More hardware, no more forks

Jurgen Kerner

“There is no other company that has such a great deal of industry know-how as Siemens,” says Kerner.

(Foto: IMAGO/BeckerBredel)

München According to the will of the employee representatives, the technology group Siemens must not become a pure software group. The unique selling point of Siemens is the linking of hardware and software, said Siemens supervisory board member and IG Metall chief cashier Jürgen Kerner in the Munich business press club. “There is no other company that has such a great deal of industry know-how as Siemens.”

CEO Roland Busch had also emphasized that he relied on the combination of software and hardware. In theory, everyone at Siemens agrees on this strategy, Kerner said. But this must also be filled with life. “It is important for us that we also get a signal to the employees that we are investing in hardware.” Siemens has to develop new products, but also look around for acquisitions. “One or the other nice hardware company in Germany and Europe would be a good fit for us.”

It is a “strategic risk” for Siemens that new industries could emerge in which Siemens has no hardware know-how, said Kerner. This could be the chance for new competitors. “The pure software companies also want to get into the machine room of industry. So far, Siemens has been there.”

Under the new CEO Roland Busch, Siemens is developing more and more in the direction of an IT company. The business with software and digital solutions is expected to grow at an annual average rate of double digits over the next few years.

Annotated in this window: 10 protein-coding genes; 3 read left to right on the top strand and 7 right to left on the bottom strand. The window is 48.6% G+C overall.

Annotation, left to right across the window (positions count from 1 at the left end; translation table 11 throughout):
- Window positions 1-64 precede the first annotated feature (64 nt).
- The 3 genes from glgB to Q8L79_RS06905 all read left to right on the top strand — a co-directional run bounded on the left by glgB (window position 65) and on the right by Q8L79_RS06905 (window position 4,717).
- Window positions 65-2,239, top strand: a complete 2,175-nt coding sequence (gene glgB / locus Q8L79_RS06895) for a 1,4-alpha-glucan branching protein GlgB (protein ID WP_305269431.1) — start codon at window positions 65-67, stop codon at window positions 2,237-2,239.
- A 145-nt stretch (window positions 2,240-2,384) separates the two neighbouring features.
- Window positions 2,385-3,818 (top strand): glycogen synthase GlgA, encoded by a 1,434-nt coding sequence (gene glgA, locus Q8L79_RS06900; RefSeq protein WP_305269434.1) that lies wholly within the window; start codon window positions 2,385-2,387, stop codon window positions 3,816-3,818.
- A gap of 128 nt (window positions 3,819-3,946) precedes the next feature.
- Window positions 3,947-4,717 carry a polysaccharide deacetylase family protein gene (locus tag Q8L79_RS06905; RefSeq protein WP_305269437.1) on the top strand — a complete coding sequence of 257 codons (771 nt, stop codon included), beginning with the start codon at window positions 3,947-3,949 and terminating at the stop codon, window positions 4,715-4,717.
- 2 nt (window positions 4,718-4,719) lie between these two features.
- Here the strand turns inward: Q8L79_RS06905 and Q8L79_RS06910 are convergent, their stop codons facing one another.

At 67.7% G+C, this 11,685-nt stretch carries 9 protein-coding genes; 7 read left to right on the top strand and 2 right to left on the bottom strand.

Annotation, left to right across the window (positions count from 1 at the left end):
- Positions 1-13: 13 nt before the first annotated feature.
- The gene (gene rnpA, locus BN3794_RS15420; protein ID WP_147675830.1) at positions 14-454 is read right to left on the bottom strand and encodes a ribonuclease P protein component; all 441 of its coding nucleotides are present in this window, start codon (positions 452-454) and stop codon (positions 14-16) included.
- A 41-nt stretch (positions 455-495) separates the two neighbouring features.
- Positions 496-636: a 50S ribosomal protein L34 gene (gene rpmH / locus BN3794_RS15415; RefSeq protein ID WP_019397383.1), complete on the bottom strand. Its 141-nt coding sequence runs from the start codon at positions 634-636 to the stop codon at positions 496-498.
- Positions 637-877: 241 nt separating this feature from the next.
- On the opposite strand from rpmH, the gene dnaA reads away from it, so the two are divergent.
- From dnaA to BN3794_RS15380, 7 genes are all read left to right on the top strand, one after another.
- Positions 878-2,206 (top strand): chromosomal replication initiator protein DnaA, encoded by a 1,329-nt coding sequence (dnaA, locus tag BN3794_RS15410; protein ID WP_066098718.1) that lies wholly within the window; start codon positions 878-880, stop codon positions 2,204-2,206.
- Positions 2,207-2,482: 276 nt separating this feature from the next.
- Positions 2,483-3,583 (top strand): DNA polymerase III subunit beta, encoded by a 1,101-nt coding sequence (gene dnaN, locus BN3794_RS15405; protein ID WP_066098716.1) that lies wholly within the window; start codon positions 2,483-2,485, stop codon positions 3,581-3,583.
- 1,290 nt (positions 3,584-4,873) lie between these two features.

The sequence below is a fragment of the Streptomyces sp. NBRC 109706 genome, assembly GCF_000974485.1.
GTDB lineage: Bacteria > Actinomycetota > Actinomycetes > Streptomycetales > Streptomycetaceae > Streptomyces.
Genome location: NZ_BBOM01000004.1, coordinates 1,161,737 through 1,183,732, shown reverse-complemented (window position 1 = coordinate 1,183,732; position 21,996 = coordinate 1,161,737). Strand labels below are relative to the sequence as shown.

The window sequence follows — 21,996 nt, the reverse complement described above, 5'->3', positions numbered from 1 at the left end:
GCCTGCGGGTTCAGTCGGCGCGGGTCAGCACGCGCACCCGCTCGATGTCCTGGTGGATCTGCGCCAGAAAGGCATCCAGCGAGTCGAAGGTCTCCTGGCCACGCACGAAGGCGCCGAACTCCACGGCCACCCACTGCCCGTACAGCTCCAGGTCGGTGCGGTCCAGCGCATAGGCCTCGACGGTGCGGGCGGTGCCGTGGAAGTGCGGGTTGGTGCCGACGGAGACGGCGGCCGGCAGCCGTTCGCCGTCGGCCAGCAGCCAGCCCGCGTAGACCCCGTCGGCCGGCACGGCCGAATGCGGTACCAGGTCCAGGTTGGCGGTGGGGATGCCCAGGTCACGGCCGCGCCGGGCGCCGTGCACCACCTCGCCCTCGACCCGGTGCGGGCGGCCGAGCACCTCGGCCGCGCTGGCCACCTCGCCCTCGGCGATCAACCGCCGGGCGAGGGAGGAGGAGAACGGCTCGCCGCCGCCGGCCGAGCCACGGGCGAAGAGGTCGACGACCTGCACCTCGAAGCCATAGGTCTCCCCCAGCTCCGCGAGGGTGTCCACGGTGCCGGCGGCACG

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When it comes to takeovers, the group has often focused on the software sector in recent years. The group recently took over the US company Brightly, which specializes in software for the operation and maintenance of buildings and energy systems, for 1.6 billion dollars.

Basically, the employees see Siemens on the right course. “We share the strategy,” said General Works Council Chairwoman Birgit Steinborn. After the uncertainty caused by the many conversions in recent years, the mood in the company is good. It is good that Busch is a technology strategist at the helm.

Radical conversion under Kaeser

Predecessor Joe Kaeser had radically restructured the group. He listed medical technology as Healthineers and spun off energy technology as Siemens Energy.

The time of the big spin-offs must now be over, said Kerner. The large business units – the digital industries, intelligent infrastructure, rail technology mobility and the majority stake in Siemens Healthineers – would have to be “inalienable”.

Siemens should not slip below 50 percent in medical technology, which is a “red line” for him. The parent company currently holds 72 percent of the shares. However, there are always investors who call for the participation to be further reduced.

In recent years, there has also been repeated speculation that Siemens could separate from the Mobility train division. Kaeser wanted to bring them into a joint venture with Alstom, but the antitrust authorities failed.

New S-Bahn trains from Siemens Mobility in Berlin

Mobility is the best example of Siemens’ ability to connect the digital and real worlds, Kerner said.

(Photo: IMAGO/Rüdiger Wölk)

Mobility is the best example of Siemens’ ability to connect the digital and real worlds, Kerner said. For example, the Munich-based company builds trains, has software for predictive maintenance and supplies signaling technology. In this way it was possible to form the most profitable railway technology provider in the western world.

More: How Siemens wants to attract thousands of customers to its new digital platform Xcelerator.

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